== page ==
Floating City & Houses

Floating City

Floating Houses

With the sea level rising as a result of global warming, the low-lying Netherlands is fighting back for more space by building communities on water.

Ever thought of buying a house you could move with you?
Recognising the growing scarcity of building ground in the Netherlands, a Dutch construction company has started building houses on water. The houses, made of wood and lightweight aluminium, are linked to each other by walkways but can be detached from the surrounding neighbourhood and individually moved by tugboats.

For centuries the Netherlands has fought against invading water with land fills, dams and dykes. But the philosophy is changing in the wake of global warming, blamed for the 20 cm-rise in sea-level over the last century. Instead of driving out the water, the Dutch is trying to live on it. And since we are getting more and more rain, we are having more and more water in this country which is fifty percent below the sea level as you know, and so we have developed this concept of building villages on the water, Ooms Bouwmaatschappijs marketing director, Gijsbert van der Woerdt told Reuters.

The company Ooms Bouwmaatschappij has built the first eight of the planned 500 floating houses on the outskirts of Amsterdam, capital of the worlds third most densely populated country. The houses are designed to withstand gales and can be located up to 100 metres from the shore.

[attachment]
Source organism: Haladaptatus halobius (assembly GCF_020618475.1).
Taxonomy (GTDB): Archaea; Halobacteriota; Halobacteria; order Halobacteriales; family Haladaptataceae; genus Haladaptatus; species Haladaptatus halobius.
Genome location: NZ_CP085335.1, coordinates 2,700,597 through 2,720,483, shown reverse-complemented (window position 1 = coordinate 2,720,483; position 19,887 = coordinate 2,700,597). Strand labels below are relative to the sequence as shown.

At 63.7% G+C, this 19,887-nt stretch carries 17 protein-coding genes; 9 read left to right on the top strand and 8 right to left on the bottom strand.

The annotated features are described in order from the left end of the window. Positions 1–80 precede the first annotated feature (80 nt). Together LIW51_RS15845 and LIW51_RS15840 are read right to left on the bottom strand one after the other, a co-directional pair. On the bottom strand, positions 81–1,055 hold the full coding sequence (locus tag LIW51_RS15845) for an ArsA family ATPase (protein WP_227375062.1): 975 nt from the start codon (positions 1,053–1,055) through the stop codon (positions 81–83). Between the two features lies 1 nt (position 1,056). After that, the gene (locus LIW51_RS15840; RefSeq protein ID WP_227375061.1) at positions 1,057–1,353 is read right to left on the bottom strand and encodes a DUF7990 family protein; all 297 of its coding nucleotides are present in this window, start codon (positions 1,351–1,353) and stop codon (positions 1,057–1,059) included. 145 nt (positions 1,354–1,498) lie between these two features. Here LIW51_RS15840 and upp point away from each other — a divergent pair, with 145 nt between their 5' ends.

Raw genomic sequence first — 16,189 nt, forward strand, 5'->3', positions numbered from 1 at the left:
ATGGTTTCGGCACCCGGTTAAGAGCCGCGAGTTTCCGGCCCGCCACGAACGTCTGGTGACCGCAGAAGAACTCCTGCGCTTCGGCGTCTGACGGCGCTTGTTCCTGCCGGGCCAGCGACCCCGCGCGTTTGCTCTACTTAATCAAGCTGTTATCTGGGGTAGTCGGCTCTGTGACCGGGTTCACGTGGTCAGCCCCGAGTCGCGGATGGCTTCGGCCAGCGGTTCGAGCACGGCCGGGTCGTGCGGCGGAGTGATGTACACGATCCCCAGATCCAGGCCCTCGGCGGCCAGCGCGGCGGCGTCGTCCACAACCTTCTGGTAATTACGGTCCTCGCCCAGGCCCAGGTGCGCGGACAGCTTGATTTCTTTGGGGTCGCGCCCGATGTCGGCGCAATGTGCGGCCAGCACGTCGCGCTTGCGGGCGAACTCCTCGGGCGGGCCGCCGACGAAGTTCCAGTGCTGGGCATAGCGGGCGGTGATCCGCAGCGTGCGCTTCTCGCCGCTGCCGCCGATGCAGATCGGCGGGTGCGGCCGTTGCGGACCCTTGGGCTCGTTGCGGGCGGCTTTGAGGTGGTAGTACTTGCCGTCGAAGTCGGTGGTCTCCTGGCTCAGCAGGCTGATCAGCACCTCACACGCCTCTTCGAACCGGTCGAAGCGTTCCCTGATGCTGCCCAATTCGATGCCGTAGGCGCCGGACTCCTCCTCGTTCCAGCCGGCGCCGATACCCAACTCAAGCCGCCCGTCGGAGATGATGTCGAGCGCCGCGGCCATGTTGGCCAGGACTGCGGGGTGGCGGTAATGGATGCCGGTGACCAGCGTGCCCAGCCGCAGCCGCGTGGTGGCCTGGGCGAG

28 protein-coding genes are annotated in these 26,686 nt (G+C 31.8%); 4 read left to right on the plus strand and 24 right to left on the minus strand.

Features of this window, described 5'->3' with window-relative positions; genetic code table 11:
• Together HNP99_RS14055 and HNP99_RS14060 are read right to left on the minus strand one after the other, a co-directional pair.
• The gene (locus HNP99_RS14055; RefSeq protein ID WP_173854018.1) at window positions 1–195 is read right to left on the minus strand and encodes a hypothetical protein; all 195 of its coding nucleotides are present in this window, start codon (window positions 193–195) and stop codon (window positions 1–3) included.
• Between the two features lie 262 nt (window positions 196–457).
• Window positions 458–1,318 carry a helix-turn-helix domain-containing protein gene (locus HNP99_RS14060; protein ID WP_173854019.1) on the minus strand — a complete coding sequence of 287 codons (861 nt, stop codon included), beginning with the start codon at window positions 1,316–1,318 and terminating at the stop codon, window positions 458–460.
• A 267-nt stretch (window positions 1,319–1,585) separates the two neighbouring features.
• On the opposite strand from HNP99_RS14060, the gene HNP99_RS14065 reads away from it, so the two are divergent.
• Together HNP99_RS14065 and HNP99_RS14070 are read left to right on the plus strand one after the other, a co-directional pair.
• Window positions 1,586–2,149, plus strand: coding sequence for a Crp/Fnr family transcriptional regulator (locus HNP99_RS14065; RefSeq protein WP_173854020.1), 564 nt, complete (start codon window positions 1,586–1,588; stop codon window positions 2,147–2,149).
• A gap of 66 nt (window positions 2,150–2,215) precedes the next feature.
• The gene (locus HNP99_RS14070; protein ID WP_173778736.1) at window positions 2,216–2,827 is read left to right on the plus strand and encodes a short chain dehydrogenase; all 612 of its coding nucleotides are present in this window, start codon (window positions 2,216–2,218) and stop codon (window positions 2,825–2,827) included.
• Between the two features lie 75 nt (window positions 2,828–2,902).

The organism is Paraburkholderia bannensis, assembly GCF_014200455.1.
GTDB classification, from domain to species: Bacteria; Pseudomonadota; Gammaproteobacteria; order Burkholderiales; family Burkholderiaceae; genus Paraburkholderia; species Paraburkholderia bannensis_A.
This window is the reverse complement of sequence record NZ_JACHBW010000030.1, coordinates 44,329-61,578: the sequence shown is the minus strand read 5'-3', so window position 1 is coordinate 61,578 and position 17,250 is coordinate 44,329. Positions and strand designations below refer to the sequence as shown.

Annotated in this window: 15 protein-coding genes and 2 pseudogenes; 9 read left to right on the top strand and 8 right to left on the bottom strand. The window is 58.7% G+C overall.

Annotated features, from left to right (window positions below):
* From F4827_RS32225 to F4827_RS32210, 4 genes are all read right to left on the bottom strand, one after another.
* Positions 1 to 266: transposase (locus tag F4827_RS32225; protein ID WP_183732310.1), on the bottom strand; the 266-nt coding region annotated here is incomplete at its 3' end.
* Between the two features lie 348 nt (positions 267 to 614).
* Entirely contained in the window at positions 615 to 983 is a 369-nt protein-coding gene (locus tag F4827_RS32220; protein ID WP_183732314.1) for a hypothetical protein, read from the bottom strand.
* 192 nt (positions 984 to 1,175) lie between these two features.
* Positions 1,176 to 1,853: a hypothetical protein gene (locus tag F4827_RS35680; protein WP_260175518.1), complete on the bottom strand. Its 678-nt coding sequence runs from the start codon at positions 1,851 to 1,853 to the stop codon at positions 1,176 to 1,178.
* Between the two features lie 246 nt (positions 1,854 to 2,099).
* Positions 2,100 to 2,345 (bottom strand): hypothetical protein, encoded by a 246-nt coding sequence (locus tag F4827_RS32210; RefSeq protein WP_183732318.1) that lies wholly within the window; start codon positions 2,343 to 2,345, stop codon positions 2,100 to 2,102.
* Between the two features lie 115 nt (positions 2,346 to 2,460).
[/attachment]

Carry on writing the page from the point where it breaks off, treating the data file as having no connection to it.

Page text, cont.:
Spoken comments:
Gijsbert van der Woerdt

Interest in the novel mode of living, a natural progression from the ubiquitous houseboats, has been keen. There are about 5,000 names on the waiting list for the accomodation that sells for between $180,000 and $500,000.
Doctor Dorien Vluchter and her husband Ari Mashiach took a day off to visit the floating estate with their child.

“I have never thought about the possibility and it just appears to me very interesting that something is floating on the water. And the freedom, maybe eventually we can take the house some place else. I think that is more interesting than moving, now you just move your whole house”, Vluchter said. Her husband was more sceptical.
“I can imagine that the water is kind of calming, something very quiet and nice to look at. On the other side, I think, well it is just water, so I cannot open open the door and play in the garden with my daughter, so I don’t know”, Mashiach said.

Spoken comments:
Dorien Vluchter
Spoken comments:
Ari Mashiach

Spoken comments: Frits Schoute A Dutch academic is taking this idea further and has been searching for ways to colonise the sea. Frits Schoute, a former professor at Delft University, is working on a stabilising platform that allows communities to live in the middle of oceans, unaffected by waves.
“We are working on solutions for stabilising a platform and making some kind of barrier around it, such that it is ultimately comfortable to live on the sea”, Schoute said.
Schoute expects people to start living and working on these full-scale platforms by 2020, with floating cities being established in 2050. The world will be a very different place.

Francis Gichuhi (692 Posts)

Architect Francis Gichuhi . B.Arch. University of Nairobi. Registered Architect, Kenya. Member, Architectural Association of Kenya. Contacts. email info@a4architect.com. Telephone +254721410684


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